When you think about it, how could a jury fail to convict a man who sexually assaulted 60 ( yes, that is SIXTY, or sixty, or OMG s-i-x-t-y) women, almost all of whose stories are eerily similar? That is, he gave them alcohol and drugs, such as Quaaludes, and then sexually assaulted them. Guilty, guilty, guilty.
As we watch the re-trial of the famous Bill Cosby for his sexual assault of Andrea Constand, we have to wonder why he wasn’t convicted the first time (i.e., why did the case result in a mistrial?) and, given the ascent of the #metoo movement, with the accompanying consciousness raising, whether justice will be done in the retrial. The jury hasn’t yet started to deliberate but some lessons can already be learned.
First, of course, the burden of proof is simply higher in a criminal case than in a civil case, and there are good policy reasons for that. We want to be very sure when we put someone behind bars. Second, the jury pretty much never has the entire story. In the first trial, the judge only allowed one other victim to testify, and in the re-trial, 5 victims have testified. In all cases, for reasons both right and wrong, not all evidence is heard by the jury. And lastly, it is unusual for a civil case involving incidents so far into the distant past to proceed, which does provide reasons to sow reasonable doubt, and to question witnesses’ and victims’ memories and motives, in this criminal case.
But what is similar about the original Cosby trial and the re-trial? The good old-fashioned blame the victim. Cosby’s lawyers are calling the victim, Andrea Constand a “con artist”, who is obsessed with fame and money. They are vilifying her and suggesting she is a liar, who made up a story to get rich and famous. In the re-trial, the judge has ruled that the fact that Cosby paid Constand $3,380,000 to settle the sexual assault civil lawsuit is admissible evidence. The defense is using the payment to support its theory that Constand is greedy. But doesn’t this payment equally support the theory that Cosby is guilty as charged? Even the likes of Bill Cosby doesn’t just hand out $3,380,000 for no reason, especially with 59 other victims possibly waiting in the wings.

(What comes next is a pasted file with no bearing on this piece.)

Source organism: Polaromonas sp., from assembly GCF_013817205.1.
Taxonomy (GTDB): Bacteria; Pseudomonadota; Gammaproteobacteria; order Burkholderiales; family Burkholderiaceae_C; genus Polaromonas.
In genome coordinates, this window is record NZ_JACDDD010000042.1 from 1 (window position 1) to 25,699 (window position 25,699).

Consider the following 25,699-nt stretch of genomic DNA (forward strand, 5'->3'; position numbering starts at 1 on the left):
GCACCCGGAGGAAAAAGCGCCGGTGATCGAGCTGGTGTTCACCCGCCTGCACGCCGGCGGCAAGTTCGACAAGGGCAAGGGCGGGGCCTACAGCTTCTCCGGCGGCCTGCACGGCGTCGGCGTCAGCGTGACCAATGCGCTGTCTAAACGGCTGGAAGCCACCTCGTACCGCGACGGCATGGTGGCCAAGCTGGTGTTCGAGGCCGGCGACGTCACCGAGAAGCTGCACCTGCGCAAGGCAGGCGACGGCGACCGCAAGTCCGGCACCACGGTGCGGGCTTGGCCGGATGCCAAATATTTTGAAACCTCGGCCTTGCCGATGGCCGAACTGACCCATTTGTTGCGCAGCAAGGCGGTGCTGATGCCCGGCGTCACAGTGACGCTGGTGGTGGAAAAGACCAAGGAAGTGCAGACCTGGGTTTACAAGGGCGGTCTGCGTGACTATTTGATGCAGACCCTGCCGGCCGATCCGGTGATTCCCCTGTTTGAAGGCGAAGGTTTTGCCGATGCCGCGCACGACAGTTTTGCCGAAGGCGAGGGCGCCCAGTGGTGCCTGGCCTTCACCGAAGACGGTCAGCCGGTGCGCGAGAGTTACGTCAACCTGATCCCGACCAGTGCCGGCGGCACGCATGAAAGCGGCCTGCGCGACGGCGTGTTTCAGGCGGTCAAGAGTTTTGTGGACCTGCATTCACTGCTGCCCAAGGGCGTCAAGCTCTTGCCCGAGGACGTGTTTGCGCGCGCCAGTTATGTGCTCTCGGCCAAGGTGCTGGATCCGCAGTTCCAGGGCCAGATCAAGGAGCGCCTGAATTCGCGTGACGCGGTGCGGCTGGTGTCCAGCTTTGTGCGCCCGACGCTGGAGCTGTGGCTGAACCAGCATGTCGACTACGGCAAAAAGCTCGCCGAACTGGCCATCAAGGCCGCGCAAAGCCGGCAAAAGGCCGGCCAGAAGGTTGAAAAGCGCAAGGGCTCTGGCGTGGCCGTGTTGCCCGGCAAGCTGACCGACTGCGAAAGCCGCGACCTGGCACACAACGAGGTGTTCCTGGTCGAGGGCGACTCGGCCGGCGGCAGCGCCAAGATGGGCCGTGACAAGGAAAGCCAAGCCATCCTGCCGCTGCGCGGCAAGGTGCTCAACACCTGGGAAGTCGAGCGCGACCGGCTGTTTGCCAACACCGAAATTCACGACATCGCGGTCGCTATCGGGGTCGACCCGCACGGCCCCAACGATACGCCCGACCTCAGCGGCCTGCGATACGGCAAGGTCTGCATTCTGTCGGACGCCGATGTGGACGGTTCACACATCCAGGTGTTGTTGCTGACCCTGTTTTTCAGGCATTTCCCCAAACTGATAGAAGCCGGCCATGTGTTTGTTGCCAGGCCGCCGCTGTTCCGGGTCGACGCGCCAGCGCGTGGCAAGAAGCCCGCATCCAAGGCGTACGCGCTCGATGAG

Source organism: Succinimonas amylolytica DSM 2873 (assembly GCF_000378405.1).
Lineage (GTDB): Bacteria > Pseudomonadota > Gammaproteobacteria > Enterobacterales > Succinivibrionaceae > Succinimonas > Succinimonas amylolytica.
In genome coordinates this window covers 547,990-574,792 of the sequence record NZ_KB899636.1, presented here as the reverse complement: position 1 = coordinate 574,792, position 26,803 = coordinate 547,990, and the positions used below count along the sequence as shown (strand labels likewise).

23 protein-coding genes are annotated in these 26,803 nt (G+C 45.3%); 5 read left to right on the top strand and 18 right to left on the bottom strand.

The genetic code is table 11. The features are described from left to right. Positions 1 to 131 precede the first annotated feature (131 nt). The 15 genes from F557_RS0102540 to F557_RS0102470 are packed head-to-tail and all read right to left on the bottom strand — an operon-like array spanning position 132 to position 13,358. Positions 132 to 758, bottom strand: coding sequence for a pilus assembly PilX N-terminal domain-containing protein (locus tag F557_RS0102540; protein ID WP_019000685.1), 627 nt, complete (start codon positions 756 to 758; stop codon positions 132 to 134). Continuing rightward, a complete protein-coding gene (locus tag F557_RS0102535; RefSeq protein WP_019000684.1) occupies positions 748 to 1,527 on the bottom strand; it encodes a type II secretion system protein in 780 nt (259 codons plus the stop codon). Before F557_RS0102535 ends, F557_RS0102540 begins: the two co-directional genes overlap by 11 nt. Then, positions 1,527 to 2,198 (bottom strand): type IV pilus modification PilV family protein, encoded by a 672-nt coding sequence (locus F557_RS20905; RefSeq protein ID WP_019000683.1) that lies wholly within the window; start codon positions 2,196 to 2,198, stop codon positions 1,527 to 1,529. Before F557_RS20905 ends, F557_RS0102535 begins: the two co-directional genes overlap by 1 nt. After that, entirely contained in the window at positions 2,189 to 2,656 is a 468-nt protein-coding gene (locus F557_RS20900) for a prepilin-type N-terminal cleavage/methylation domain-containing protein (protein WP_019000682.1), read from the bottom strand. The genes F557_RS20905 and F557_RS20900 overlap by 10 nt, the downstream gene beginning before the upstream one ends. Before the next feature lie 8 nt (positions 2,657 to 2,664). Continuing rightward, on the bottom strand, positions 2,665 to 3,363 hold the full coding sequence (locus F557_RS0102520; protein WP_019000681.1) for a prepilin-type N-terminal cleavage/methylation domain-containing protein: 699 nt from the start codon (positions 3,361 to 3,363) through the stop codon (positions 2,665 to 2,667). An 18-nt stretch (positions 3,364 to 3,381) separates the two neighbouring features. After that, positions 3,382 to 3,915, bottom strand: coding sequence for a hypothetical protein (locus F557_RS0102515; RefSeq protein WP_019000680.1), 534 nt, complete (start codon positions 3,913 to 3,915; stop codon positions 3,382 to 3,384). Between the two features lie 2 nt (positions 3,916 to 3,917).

There are credibility issues in this case, but the criminal defendant himself is remaining silent. At this moment in the trial, the credibility determination ironically seems to rest on the relative credibility of two women: the victim, and a woman testifying on behalf of the defense. Nice way to move the focus off the bad actor and pit two women against each other.
The defense has put on the testimony of Marguerite Jackson, someone who says she spoke with the victim, to suggest that the victim made the whole thing up. A close read of Marguerite Jackson’s testimony (really a close read of newspaper articles about the testimony!) suggests that Ms. Jackson also has some credibility issues and her story seems like a twist on the truth. Jackson says the two women were watching television and a story came on about a sexual assault by a famous person. According to Jackson, Constand told her that she had been attacked by a famous person but couldn’t prove it. Jackson says she told Constand that she would report it. According to Jackson, Constand asked what the case on tv was about, and Jackson told her it was a civil case and therefore was about money. Then Jackson, not Constand, brought up the issue of money, admitting she said that the case was about money and that, “Money is the best motivator.” After that, Jackson then testified, somewhat bizarrely, that Constand admitted she made the story up. Jackson also testified that Constand, “I could say it did. I could quit that job… I could get that money.” The prosecutor has attacked Ms. Jackson’s credibility, suggesting it was Jackson who was out for fame and fortune.
The prosecution is offering evidence that it was Jackson, not Constand, that was looking for her moment of fame and therefore was offering dishonest testimony. I believe that Constand’s testimony has more integrity than Jackson’s testimony, and is more logically consistent. Of course, I am interpreting this through my own lens, as everyone does. I wait with anxious anticipation to see how the jury interprets this conversation and the rest of the evidence. In some ways this will tell us how far society has come, and whether the #metoo movement has had some influence on the perspective of society. On the other hand, it may just tell us what this jury of 12 people happens to think.
We should be cautious to not make too much of any one jury’s determination of what happened in one of the sixty cases that “coulda shoulda woulda” been brought against a wealthy male celebrity who has abused his lot in life. Regardless of the outcome, let’s keep chipping away at the privileges and biases that allow this behavior to permeate our society.